Unless you stocked up on stocks, 2010 was a year to forget for your money. The much-anticipated recovery in real estate never arrived, and about 6.3 million people have been unemployed for at least six months.
So we look to 2011 warily. But there are five reasons to feel better about your money in the New Year.
1. Bank lending is likely to improve. Surveys from the Federal Reserve and Moody’s show commercial and industrial lending should pick up this year. Businesses are more likely to get loans to expand, and that in turn could mean expansion and more jobs. The economic recovery until now has been barely self-sustaining. Better business lending, economists say, is critical to getting the recovery onto more solid ground.
2. The mass layoffs are over. A recent report shows weekly jobless claims falling below 400,000 new filers for the first time since July 2008, a sign that layoffs are slowing. It may not feel like it, but the economy created almost a million new jobs in 2010. This year, the wait to find a job will probably get a little shorter for people newly laid off.
3. It’s time to move up at work. Already, there are bidding wars for top talent in most fields and great opportunities in the so-called STEM careers (science, technology, engineering, math). At the same time, employees everywhere are restless. A report from outplacement firm Manpower found that more than 80 percent of workers are itching to switch jobs as soon as they can.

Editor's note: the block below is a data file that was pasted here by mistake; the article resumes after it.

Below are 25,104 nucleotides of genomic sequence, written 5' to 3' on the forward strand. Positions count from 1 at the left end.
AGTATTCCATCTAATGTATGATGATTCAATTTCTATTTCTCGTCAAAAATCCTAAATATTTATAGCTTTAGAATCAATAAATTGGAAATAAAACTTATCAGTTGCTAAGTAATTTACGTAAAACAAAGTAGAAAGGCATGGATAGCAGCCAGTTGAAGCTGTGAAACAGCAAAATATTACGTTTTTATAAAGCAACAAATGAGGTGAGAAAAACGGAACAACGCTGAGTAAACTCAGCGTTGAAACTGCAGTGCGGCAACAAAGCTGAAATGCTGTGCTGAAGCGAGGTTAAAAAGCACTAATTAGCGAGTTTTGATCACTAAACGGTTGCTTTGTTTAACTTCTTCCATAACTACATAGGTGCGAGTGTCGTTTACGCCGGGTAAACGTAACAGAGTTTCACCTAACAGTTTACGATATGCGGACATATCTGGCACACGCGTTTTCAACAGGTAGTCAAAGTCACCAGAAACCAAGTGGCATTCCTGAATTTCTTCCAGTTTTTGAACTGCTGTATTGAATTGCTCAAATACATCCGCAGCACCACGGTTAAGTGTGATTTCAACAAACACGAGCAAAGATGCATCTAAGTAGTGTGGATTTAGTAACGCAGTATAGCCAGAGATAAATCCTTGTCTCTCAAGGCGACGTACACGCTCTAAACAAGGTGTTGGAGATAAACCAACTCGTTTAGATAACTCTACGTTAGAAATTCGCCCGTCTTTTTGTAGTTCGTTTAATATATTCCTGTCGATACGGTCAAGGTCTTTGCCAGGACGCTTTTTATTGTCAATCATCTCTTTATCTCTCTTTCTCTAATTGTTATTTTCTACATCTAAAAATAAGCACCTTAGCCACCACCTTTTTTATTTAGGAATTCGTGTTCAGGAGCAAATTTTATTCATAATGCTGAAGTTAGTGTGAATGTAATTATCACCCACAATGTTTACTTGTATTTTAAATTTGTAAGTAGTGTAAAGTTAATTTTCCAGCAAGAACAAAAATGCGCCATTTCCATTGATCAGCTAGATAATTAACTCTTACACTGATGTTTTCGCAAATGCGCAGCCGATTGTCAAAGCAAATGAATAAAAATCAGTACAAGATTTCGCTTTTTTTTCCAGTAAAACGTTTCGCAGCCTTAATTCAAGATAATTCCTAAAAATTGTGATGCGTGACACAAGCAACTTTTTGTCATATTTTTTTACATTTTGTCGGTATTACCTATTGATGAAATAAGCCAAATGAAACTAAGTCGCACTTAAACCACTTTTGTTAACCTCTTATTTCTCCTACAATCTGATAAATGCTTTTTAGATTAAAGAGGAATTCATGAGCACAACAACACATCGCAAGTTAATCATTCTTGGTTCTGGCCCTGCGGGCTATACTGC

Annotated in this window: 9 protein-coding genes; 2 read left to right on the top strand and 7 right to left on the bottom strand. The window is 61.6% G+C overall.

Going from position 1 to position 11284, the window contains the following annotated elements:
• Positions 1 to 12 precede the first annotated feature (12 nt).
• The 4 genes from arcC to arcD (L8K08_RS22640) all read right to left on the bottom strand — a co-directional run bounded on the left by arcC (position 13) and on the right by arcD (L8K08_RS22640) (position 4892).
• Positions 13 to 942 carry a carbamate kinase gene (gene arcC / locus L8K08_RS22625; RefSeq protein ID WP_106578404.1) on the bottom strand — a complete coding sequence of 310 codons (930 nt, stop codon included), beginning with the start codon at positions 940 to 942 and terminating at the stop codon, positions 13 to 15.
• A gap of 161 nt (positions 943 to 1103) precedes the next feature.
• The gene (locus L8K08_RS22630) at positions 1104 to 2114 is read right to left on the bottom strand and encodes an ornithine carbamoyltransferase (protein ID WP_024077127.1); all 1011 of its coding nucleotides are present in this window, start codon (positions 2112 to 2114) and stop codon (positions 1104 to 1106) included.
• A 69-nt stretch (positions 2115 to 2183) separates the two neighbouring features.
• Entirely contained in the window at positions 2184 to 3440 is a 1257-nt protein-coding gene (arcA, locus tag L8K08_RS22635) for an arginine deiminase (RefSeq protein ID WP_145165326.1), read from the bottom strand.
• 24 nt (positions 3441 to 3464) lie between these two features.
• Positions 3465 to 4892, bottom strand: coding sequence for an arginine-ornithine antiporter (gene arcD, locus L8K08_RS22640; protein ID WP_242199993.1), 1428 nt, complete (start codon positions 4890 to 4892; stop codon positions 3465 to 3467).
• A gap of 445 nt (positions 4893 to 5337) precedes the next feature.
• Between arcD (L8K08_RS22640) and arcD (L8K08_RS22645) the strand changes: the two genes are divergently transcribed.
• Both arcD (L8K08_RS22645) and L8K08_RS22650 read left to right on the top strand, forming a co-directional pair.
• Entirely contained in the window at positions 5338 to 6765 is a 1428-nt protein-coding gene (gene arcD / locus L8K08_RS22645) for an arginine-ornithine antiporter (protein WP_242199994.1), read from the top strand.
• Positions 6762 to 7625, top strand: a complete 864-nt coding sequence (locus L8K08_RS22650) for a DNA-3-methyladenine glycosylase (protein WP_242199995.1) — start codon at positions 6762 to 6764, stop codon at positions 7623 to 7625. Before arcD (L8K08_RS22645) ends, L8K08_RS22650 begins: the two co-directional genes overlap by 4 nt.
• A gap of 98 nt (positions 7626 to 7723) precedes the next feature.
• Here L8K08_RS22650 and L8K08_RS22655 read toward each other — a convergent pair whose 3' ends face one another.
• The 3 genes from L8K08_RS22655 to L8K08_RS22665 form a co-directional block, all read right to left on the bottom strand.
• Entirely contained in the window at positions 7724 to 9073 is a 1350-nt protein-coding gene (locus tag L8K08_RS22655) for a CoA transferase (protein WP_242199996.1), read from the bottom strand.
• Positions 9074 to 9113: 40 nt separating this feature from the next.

“No doubt that is a reaction to the amount of work that’s being done by each individual in every single company,” Manpower CEO Jeffrey Joerres said.
So 2011 might well be your year to ask for more responsibility, a bigger title, maybe even a raise. If you are a top performer, your boss does not want to lose you.
4. Interest rates are low. Rates on a 30-year fixed mortgage are still historically low, even after ticking up in the past few weeks. The Federal Reserve is working hard to keep rates low to stimulate the economy. That means first-time homebuyers have a rare convergence of super-low interest rates and depressed home prices.
5. The debt purge continues. Throughout 2010, Americans shed all kinds of debt (except for student loan debt), and as the debt load lightens, so does a family’s financial flexibility.
“You can’t move forward unless you’ve gone back and made sure you are paying off all of your debt,” said Stacy Francis, a certified financial planner and president of Francis Financial. “The most important thing you can do is take a look at 2011 and get very clear about how much you need to be putting toward those credit cards … to make sure … you are free and clear.”